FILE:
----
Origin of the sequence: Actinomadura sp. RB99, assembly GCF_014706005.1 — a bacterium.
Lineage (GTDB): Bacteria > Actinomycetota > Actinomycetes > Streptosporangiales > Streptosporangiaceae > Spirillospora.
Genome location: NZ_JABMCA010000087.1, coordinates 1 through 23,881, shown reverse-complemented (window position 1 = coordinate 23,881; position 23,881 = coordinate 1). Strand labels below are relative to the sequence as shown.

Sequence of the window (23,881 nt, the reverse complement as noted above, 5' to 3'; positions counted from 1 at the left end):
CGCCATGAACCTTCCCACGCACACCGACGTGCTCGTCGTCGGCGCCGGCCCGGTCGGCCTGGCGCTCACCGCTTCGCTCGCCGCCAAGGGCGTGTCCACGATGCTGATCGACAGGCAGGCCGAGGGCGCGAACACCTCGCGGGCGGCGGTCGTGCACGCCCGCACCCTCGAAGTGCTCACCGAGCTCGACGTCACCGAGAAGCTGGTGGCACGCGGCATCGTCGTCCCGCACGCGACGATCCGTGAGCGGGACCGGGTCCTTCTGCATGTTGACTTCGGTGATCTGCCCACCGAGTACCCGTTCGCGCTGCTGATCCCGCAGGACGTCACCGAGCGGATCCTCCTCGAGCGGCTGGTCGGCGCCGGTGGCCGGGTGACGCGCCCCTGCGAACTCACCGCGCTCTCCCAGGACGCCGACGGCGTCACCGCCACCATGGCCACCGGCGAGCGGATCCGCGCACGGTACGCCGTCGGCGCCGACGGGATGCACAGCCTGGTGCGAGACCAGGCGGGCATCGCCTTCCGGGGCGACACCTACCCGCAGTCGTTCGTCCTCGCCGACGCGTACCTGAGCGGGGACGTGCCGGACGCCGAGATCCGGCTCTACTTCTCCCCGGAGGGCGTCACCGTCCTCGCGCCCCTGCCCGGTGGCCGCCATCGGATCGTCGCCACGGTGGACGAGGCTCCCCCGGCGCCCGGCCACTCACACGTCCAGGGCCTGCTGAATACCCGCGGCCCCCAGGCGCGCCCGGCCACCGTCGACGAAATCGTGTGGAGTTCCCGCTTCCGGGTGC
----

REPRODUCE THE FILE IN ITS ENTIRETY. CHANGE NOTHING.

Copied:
Origin of the sequence: Actinomadura sp. RB99, assembly GCF_014706005.1 — a bacterium.
Lineage (GTDB): Bacteria > Actinomycetota > Actinomycetes > Streptosporangiales > Streptosporangiaceae > Spirillospora.
Genome location: NZ_JABMCA010000087.1, coordinates 1 through 23,881, shown reverse-complemented (window position 1 = coordinate 23,881; position 23,881 = coordinate 1). Strand labels below are relative to the sequence as shown.

Sequence of the window (23,881 nt, the reverse complement as noted above, 5' to 3'; positions counted from 1 at the left end):
CGCCATGAACCTTCCCACGCACACCGACGTGCTCGTCGTCGGCGCCGGCCCGGTCGGCCTGGCGCTCACCGCTTCGCTCGCCGCCAAGGGCGTGTCCACGATGCTGATCGACAGGCAGGCCGAGGGCGCGAACACCTCGCGGGCGGCGGTCGTGCACGCCCGCACCCTCGAAGTGCTCACCGAGCTCGACGTCACCGAGAAGCTGGTGGCACGCGGCATCGTCGTCCCGCACGCGACGATCCGTGAGCGGGACCGGGTCCTTCTGCATGTTGACTTCGGTGATCTGCCCACCGAGTACCCGTTCGCGCTGCTGATCCCGCAGGACGTCACCGAGCGGATCCTCCTCGAGCGGCTGGTCGGCGCCGGTGGCCGGGTGACGCGCCCCTGCGAACTCACCGCGCTCTCCCAGGACGCCGACGGCGTCACCGCCACCATGGCCACCGGCGAGCGGATCCGCGCACGGTACGCCGTCGGCGCCGACGGGATGCACAGCCTGGTGCGAGACCAGGCGGGCATCGCCTTCCGGGGCGACACCTACCCGCAGTCGTTCGTCCTCGCCGACGCGTACCTGAGCGGGGACGTGCCGGACGCCGAGATCCGGCTCTACTTCTCCCCGGAGGGCGTCACCGTCCTCGCGCCCCTGCCCGGTGGCCGCCATCGGATCGTCGCCACGGTGGACGAGGCTCCCCCGGCGCCCGGCCACTCACACGTCCAGGGCCTGCTGAATACCCGCGGCCCCCAGGCGCGCCCGGCCACCGTCGACGAAATCGTGTGGAGTTCCCGCTTCCGGGTGC